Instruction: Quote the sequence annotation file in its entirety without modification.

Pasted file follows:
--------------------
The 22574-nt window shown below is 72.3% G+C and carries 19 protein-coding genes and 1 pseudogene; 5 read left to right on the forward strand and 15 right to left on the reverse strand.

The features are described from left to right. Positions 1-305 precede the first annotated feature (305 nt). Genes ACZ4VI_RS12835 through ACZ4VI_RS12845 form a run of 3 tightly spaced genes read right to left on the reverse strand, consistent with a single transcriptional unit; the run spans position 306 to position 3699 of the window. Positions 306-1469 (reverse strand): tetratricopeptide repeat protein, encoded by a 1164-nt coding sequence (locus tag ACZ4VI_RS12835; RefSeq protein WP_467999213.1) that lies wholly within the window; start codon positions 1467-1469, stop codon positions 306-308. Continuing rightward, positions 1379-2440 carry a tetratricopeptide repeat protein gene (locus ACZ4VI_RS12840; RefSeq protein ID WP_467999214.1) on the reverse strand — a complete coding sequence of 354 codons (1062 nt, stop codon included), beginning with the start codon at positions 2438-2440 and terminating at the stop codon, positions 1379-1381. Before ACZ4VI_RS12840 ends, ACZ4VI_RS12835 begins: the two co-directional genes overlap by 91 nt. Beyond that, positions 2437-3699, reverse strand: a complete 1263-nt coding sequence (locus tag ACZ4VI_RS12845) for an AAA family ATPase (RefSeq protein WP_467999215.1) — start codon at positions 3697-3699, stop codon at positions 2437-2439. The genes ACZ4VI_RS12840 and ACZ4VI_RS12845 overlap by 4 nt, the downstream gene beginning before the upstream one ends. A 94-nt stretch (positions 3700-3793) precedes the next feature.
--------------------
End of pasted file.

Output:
The 22574-nt window shown below is 72.3% G+C and carries 19 protein-coding genes and 1 pseudogene; 5 read left to right on the forward strand and 15 right to left on the reverse strand.

The features are described from left to right. Positions 1-305 precede the first annotated feature (305 nt). Genes ACZ4VI_RS12835 through ACZ4VI_RS12845 form a run of 3 tightly spaced genes read right to left on the reverse strand, consistent with a single transcriptional unit; the run spans position 306 to position 3699 of the window. Positions 306-1469 (reverse strand): tetratricopeptide repeat protein, encoded by a 1164-nt coding sequence (locus tag ACZ4VI_RS12835; RefSeq protein WP_467999213.1) that lies wholly within the window; start codon positions 1467-1469, stop codon positions 306-308. Continuing rightward, positions 1379-2440 carry a tetratricopeptide repeat protein gene (locus ACZ4VI_RS12840; RefSeq protein ID WP_467999214.1) on the reverse strand — a complete coding sequence of 354 codons (1062 nt, stop codon included), beginning with the start codon at positions 2438-2440 and terminating at the stop codon, positions 1379-1381. Before ACZ4VI_RS12840 ends, ACZ4VI_RS12835 begins: the two co-directional genes overlap by 91 nt. Beyond that, positions 2437-3699, reverse strand: a complete 1263-nt coding sequence (locus tag ACZ4VI_RS12845) for an AAA family ATPase (RefSeq protein WP_467999215.1) — start codon at positions 3697-3699, stop codon at positions 2437-2439. The genes ACZ4VI_RS12840 and ACZ4VI_RS12845 overlap by 4 nt, the downstream gene beginning before the upstream one ends. A 94-nt stretch (positions 3700-3793) precedes the next feature.